taking the words of Jesus seriously

Buy cialis soft onlinelt=”” width=”240″ height=”160″ />In the buildup to the US invasion of Iraq, a haunting video got circulated of Saddam Hussein standing in a room of people who were giving him a standing ovation while he selected certain individuals to be taken out and executed. I’ve often wondered what it would be like to clap for a dictator in those circumstances. Certainly many of the people in the room were clapping purely to convince Saddam that they deserved to stay alive. But I imagine there were some who really did worship the absolute power that Saddam’s wrath represented. That kind of power is intoxicating as long as you’re standing on the trigger side and not the barrel side.

As this video has haunted my memory from time to time, I’ve wondered whether this is what worship is like for Christians who love nothing more than God’s wrath. There’s something erotic about God’s wrath. It’s perhaps no accident that the Greek phrase for it is orge theou. For some Christians, the prospect of an eternity that looks like a never-ending game of Doom for most of humanity can be summed up in one word: awesome!

People who worship the wrath of God could be called the church of outrage. It’s invigorating to worship a God whose most defining feature is His wrath because the closer you get to Him, the more angry and powerful you become. Since your anger is righteous as long as it’s divine wrath, the way to sanctify your own anger is to worship God as vigorously as possible. At least this seems to explain why people grow more and more comfortable in their outspoken condemnation of others the further they progress in the church of outrage. In the church of outrage, a good sermon uses words like “sin” and “hell” and “Satan” frequently without flinching so that the listeners will be terrified enough of God’s wrath to convert from the barrel side to the trigger side while people who are already converted can grow in their rage against those who haven’t.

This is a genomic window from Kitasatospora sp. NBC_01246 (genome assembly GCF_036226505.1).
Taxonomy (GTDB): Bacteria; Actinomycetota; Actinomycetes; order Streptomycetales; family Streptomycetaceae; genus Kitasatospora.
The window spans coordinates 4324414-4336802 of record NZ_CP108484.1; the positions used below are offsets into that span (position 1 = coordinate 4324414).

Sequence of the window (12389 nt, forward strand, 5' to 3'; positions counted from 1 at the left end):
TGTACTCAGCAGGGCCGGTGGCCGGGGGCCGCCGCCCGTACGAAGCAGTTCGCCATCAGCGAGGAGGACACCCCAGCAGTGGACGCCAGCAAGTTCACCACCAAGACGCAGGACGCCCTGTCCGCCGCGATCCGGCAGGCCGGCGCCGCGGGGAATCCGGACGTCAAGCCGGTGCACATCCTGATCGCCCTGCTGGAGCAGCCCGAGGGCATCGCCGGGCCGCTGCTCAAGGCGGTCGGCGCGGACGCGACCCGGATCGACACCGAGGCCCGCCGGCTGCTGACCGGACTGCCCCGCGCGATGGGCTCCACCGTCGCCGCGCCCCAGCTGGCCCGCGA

There’s no denying that God’s wrath is part of the Biblical message. I’ve wrestled for years to understand how it fits, but I find a different center of gravity for the Christian gospel. What I see on the cross is not God spewing His wrath on His only-begotten son but a naked, bleeding God receiving the penetration of the world’s nails. If the cross is the most extreme act of rape in human history, God is not the rapist, but the rape victim. If that makes you flinch, it’s because the cross is supposed to make you flinch since it’s not just an abstract spiritual transaction but a real event of physical brutality committed against the Creator of the universe.

Much popular evangelical theology today talks about the cross as though Jesus were not fully God when He was crucified, as if God crucified somebody else named Jesus as a form of divine anger management. When we talk as though God is not the victim of the cross, we make God and Jesus into two separate gods rather than recognizing the Father and Son are both part of the same Triune God (which is certainly a difficult concept to understand). If God is not the cross’s victim, that eliminates the essential feature that distinguishes the Christian God from Allah and the deities of every other world religion. What makes the cross “a stumbling block to Jews and foolishness to Greeks” (1 Cor 1:22) is the preposterous claim that the Creator of the universe “made Himself nothing… becoming obedient to death, even death on a cross” (Phil 2:6-8). Whatever else is true about the cross, its uniquely Christian message is that our God made Himself absolutely vulnerable for our sake.

A very different church emerges among people who see God’s vulnerability as His most defining feature rather than His wrath. I don’t think this means denying the presence or importance of God’s wrath. Wrath is what God uses to create a safe space of perfect intimacy that He can enjoy together with those who love Him. Wrath describes what God does when He violently destroys the walls that we build up between us and even digs into our flesh to get the sin that is buried underneath the surface like a stubborn splinter. There are people who don’t want to be vulnerable with God, preferring instead for their facade of perfection to remain impenetrable. These people experience God’s wrath as damnation rather than the scalpel that creates freedom. And what concerns me the most about the church of outrage is that it creates angry, self-righteous people who choose damnation over vulnerability.